Bil’s rating (out of 5): BBBB.
USA, 2000. Jerry Bruckheimer Films, Run It Up Productions Inc., Technical Black, Walt Disney Pictures. Screenplay by Gregory Allen Howard. Cinematography by Philippe Rousselot. Produced by Jerry Bruckheimer, Chad Oman. Music by Trevor Rabin. Production Design by Deborah Evans. Costume Design by Judy L. Ruskin. Film Editing by Michael Tronick.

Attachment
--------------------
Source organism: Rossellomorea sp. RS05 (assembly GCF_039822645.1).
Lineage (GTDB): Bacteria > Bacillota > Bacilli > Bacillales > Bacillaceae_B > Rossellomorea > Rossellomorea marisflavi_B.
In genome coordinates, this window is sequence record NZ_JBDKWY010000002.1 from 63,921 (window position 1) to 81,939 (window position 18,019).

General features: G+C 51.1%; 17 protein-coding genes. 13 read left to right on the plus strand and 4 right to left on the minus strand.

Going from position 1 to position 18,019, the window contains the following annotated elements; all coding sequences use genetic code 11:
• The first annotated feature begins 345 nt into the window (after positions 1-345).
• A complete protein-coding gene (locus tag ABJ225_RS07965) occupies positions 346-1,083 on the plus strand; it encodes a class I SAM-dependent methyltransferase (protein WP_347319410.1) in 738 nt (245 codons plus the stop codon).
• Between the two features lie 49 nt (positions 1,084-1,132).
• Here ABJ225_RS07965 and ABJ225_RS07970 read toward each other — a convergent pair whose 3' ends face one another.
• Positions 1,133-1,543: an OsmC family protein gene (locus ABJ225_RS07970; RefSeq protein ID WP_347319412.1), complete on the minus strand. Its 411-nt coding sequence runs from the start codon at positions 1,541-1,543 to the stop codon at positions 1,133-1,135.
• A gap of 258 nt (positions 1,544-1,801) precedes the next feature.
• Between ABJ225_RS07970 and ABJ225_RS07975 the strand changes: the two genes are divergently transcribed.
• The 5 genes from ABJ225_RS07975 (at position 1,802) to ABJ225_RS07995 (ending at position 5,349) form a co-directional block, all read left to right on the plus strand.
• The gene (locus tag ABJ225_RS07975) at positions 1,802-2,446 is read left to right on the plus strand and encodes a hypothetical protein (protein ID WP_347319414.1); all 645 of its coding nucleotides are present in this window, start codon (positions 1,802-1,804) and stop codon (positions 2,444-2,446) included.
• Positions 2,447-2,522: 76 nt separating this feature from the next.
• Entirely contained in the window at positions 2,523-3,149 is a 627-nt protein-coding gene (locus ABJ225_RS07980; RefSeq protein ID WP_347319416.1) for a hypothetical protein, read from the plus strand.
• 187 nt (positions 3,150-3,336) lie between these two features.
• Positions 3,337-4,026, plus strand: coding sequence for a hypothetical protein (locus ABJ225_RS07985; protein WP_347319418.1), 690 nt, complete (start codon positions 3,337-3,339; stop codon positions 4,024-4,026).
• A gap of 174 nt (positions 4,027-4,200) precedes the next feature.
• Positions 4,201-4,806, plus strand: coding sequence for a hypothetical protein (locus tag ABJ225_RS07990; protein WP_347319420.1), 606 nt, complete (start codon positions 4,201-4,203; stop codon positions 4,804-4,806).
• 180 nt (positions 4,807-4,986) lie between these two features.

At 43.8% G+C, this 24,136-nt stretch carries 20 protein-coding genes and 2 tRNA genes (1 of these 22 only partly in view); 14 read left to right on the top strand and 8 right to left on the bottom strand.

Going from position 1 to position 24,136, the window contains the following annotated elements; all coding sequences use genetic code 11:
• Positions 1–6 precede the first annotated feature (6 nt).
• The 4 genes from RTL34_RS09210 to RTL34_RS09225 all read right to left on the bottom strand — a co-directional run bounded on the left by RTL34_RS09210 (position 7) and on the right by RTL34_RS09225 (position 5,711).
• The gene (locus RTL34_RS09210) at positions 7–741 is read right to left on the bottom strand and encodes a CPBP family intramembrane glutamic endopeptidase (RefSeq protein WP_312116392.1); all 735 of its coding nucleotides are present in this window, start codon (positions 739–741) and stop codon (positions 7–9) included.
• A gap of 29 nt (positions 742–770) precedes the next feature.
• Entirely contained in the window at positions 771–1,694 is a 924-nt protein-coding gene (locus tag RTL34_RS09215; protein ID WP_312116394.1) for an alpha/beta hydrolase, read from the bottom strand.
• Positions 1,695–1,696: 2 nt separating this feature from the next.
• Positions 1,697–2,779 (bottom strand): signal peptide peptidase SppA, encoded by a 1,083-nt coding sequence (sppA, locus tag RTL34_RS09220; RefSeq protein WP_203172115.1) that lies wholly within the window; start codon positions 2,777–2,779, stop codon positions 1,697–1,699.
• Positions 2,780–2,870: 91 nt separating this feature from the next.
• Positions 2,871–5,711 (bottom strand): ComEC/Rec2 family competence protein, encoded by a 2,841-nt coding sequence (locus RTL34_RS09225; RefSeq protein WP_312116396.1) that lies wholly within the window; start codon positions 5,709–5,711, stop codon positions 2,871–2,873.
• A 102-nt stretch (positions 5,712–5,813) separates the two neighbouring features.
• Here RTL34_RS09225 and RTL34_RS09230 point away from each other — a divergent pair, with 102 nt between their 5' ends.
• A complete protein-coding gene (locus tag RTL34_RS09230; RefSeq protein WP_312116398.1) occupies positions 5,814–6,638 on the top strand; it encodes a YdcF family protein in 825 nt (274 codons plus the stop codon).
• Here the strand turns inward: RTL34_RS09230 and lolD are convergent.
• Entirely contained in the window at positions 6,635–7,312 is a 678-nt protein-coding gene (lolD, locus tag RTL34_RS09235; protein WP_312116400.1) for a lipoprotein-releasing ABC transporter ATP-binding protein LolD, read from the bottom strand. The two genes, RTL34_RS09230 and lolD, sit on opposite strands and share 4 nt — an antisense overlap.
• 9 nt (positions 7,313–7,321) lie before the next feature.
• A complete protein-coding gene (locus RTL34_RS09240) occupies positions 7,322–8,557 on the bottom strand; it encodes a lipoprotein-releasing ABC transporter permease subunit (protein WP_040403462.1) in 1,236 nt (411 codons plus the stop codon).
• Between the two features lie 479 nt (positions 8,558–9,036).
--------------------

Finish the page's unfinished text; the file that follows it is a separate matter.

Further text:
What do you get when you mix manipulative comedy-drama that plays its historical backdrop of racial intolerance in 1970s Virginia too broadly, with the slam-bang ridiculous action style of movies from the producing efforts of Jerry Bruckheimer? Not to mention an anti-airtight script that wanders around looking for a backbone? Thoroughly satisfying entertainment, is what I say! Sure, its intentions are obvious from the start (as is the playing out of its climactic ending), but for two hours Bruckheimer and director Boaz Yakin have you thoroughly enjoying all the talent involved in making a movie about how you gotta have heart to win, and all that jazz. Denzel Washington gives his first warmhearted performance as a true-life football coach assigned to a newly-integrated school who has enough troubles with trying to get his team to get along with each other, let alone win some games, let alone win a seasonal championship, let alone resist the volatile intolerance and bigotry that surrounds the school’s new political plateau. Despite its predictable nature the film truly is a deserving crowd-pleaser and features some young actors at the peak of their ensemble-hearted form, most notably Ryan Hurst as Team Captain Bertier, Kip Pardue as the native Californian who rocks the whole team, black and white, with his brand of hip, and the very funny Donald Faison as Petey, the guy who thinks (much to the coach’s detriment) that football is FUN. Hayden Panettiere is a scream as coach Will Patton‘s pint-sized daughter, who has her own ideas about how to run a real football team.